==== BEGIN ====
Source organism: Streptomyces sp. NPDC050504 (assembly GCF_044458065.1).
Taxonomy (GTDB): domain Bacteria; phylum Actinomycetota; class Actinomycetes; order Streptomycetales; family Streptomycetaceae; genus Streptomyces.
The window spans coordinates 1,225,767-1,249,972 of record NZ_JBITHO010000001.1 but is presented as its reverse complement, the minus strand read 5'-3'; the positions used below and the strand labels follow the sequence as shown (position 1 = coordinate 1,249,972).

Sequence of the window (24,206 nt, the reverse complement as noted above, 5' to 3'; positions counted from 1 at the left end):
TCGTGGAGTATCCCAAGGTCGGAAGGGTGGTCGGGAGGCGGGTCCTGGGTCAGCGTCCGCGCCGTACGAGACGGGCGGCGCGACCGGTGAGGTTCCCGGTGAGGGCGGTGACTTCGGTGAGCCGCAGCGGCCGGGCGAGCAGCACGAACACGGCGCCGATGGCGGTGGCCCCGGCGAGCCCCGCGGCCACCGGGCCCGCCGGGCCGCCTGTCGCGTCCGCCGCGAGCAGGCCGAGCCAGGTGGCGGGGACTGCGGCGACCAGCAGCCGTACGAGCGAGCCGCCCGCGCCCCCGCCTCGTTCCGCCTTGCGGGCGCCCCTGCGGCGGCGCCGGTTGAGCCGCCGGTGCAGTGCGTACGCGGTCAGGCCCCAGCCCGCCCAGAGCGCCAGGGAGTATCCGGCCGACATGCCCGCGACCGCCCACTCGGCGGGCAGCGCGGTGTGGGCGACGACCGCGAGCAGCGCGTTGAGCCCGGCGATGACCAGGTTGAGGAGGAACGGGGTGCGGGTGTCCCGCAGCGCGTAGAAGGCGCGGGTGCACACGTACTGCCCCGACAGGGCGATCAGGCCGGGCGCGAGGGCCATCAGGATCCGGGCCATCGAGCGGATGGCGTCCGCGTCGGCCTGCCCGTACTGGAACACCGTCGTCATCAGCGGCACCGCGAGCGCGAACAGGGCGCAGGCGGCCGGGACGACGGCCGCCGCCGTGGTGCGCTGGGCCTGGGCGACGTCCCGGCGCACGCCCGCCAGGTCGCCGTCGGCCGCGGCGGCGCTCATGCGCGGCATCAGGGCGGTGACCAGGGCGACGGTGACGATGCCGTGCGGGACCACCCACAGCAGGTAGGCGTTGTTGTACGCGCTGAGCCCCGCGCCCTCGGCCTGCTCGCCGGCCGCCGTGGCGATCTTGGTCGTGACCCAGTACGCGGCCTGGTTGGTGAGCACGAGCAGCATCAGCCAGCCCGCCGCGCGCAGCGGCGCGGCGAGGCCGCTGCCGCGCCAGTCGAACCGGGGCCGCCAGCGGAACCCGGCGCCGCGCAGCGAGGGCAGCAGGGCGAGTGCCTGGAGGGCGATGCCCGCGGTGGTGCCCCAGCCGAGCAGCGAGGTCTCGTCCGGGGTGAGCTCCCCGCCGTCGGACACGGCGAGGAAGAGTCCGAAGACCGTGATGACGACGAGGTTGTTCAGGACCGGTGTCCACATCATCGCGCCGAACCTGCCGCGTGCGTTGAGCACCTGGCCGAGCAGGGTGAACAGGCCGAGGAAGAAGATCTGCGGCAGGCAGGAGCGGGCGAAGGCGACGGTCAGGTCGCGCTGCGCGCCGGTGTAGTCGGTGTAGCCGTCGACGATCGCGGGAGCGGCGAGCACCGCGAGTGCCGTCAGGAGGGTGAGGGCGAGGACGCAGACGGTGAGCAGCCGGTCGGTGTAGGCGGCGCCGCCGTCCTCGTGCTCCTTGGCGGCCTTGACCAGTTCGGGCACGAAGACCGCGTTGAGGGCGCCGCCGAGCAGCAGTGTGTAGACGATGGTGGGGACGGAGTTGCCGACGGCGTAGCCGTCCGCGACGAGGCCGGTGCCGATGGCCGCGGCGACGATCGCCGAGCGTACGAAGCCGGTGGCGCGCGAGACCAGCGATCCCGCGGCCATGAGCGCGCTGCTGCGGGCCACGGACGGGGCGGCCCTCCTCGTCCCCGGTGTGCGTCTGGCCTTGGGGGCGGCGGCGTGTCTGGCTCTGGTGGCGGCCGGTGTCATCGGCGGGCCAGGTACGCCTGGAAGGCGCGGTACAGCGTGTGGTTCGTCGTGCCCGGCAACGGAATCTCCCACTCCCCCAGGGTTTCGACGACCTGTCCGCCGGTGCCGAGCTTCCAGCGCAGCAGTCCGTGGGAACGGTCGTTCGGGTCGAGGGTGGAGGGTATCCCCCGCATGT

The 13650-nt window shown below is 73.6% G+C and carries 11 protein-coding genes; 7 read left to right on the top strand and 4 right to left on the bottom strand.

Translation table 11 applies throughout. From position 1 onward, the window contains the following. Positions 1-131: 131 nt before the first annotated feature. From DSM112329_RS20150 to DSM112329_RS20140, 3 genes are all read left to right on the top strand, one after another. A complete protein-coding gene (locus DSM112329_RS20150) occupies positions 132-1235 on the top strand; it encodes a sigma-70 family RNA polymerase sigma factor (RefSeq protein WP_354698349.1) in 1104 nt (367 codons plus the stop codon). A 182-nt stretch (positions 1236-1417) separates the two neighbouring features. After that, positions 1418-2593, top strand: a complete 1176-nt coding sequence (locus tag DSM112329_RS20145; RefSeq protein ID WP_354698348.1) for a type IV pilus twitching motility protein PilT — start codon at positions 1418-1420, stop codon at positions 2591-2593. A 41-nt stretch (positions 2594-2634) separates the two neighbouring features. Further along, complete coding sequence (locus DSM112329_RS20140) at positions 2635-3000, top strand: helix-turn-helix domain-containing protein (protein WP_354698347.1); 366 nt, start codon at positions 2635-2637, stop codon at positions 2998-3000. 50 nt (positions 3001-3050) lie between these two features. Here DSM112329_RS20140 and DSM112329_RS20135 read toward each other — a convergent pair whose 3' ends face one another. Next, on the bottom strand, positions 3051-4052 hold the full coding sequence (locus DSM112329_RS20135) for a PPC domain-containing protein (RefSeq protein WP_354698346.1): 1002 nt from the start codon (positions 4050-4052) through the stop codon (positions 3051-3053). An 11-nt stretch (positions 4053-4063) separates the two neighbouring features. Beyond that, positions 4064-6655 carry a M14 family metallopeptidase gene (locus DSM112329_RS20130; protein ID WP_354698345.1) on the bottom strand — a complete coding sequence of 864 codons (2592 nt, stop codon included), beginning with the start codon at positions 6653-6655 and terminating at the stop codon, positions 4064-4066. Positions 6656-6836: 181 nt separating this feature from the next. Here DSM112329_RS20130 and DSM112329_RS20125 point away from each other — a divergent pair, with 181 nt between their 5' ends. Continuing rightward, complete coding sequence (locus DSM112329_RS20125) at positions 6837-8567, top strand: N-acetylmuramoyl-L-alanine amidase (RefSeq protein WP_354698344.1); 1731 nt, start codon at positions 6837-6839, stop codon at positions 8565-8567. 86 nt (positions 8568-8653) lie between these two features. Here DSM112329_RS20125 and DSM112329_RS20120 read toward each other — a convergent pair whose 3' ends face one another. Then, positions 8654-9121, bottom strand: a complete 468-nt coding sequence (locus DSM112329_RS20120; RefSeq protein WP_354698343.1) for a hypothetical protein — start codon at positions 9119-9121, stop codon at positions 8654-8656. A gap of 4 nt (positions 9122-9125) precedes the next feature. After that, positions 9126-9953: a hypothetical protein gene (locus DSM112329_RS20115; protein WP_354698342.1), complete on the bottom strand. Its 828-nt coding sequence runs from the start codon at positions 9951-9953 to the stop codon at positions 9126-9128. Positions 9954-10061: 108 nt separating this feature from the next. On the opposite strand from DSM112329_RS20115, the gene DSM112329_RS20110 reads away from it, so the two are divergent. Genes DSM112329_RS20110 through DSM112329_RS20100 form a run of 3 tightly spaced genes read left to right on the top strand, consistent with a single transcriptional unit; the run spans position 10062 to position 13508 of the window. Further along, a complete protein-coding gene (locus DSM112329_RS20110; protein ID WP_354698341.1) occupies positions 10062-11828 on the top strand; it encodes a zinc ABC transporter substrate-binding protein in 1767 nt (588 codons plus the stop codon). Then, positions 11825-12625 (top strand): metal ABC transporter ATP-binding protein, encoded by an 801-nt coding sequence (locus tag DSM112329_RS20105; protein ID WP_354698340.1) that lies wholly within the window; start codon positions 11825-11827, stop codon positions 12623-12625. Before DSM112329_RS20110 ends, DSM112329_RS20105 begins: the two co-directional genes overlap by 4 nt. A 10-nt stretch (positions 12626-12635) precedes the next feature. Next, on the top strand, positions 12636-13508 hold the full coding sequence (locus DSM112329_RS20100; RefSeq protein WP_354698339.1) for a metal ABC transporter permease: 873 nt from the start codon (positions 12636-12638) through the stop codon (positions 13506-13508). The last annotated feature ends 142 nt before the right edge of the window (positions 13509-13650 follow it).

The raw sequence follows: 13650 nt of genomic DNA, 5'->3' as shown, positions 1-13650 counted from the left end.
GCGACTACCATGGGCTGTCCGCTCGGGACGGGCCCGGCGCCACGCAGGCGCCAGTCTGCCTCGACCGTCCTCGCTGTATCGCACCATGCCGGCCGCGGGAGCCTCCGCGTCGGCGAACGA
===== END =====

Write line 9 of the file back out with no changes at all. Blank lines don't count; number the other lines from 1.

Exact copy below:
GCGACTACCATGGGCTGTCCGCTCGGGACGGGCCCGGCGCCACGCAGGCGCCAGTCTGCCTCGACCGTCCTCGCTGTATCGCACCATGCCGGCCGCGGGAGCCTCCGCGTCGGCGAACGA